What public relations lessons can corporate leaders take from Donald Trump’s successful but seemingly unorthodox campaign for President? Has he changed the PR game?
It’s tempting, because of the controversial content and tone of his campaign, to say that he did. But the truth is that Trump actually reinforced many established public relations principles. Here are some PR lessons that can be learned from Trump (and some that can’t be):
- Stay on message and communicate in sound bites. Much has been made of – and criticized about – Trump’s word selection. But whether you agree with him or not, you understand what he is saying. Sound bites are looked upon by many with disdain -- as the product of slick political consultants and corporate marketers. But sound bites are just ideas distilled down into simple sentences that are easily understood. As Trump showed, plain language will always beat jargon.
- Twitter is a powerful took to communicate directly with an audience. Not only does it bypass the filter of the news media, but it forces you to communicate clearly and simply.
- Don’t write off established media brands. It’s true that Trump avoided direct contact with the mainstream media for months, communicating with voters through social media and alternative news outlets, but it was the media’s amplification of his tweets, as much as the tweets themselves, that drove public opinion. According to the Pew Research Center, 24 percent of Americans got news about the campaign from cable and television news alone, compared to 14 percent who got it from social media. Don’t confuse the media’s problematic business model with a lack of reach. You may not get a newspaper delivered to your door every morning or watch the network news after dinner, but chances are that whatever online content you are looking at originated from – or is a reaction to – an established media brand.
- Don’t over-learn the Twitter lesson. The news media (and everyone else) hang on your every tweet when you’re a celebrity or the next potential leader of the free world, but if you’re not a household name – not so much. For the most part, the media use social media as a publishing platform, not a two-way form of communication. Research shows that while reporters are increasingly using social media to mine stories, the vast majority of journalists prefer to be contacted the old-fashioned way – by email.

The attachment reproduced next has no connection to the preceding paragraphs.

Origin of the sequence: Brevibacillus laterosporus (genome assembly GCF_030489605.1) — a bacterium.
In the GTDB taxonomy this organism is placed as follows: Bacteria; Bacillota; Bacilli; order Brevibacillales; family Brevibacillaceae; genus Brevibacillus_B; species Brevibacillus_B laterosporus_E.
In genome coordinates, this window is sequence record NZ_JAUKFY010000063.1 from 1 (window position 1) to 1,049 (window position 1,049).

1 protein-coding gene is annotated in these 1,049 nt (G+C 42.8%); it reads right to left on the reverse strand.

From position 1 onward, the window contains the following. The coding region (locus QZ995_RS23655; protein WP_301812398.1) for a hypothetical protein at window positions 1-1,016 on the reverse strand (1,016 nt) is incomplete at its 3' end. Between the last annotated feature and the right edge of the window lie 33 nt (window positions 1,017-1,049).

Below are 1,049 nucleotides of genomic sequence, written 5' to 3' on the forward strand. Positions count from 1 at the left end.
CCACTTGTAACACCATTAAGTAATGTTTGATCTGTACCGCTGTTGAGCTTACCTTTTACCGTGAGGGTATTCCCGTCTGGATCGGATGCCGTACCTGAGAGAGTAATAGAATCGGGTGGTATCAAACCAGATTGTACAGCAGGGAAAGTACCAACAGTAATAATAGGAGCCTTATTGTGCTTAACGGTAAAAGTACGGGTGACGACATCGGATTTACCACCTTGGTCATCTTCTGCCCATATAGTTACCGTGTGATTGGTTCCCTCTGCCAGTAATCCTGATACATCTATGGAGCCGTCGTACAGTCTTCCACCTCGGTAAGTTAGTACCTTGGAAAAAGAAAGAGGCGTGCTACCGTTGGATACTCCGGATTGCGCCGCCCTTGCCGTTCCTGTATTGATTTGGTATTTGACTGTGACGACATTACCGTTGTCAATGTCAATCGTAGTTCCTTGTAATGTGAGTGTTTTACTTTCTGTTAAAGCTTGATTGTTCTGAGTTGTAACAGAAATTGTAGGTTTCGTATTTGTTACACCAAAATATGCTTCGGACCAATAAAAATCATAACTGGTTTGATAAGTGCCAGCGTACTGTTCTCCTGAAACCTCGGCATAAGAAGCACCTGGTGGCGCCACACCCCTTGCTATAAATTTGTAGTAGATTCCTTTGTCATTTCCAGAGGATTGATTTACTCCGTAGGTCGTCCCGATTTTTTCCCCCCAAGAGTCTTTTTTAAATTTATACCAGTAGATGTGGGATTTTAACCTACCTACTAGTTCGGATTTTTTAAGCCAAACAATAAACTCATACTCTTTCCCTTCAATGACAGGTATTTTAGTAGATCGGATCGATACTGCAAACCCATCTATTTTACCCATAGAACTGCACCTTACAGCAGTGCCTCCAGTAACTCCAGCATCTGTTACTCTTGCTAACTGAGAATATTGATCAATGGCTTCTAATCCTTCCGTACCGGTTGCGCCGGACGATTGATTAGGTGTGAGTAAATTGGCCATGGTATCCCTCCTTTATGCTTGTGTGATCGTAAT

- Conflict and controversy drive media coverage. A common criticism of the media’s handling of Trump is that they covered him as a circus act – a series of spectacularly freakish occurrences – and failed to scrutinize his policy positions. But the news media have always focused on the fight because fundamentally they are a consumer industry that must sell a product to as many people as possible – and fights sell. It’s just that Trump understood and capitalized on that dynamic better than any of his competitors. Most corporations aren’t eager to court conflict and controversy, but what they can learn from Trump (and other politicians) is that picking an enemy or a fight is a powerful way to define yourself.
It’s hard to argue, with a cold-eyed analysis, with Trump’s formula. He generated more than $5.2 billion in earned media coverage, compared to $3.2 billion for Hillary Clinton, according to mediaQuant. The question is whether he can sustain it. The early days of his administration suggest that war with the news media will be a long-term strategy. Notwithstanding Trump’s success so far, it’s a war that politicians, even Presidents, have traditionally lost – and one that corporations, lacking the megaphone of the Presidency, should avoid.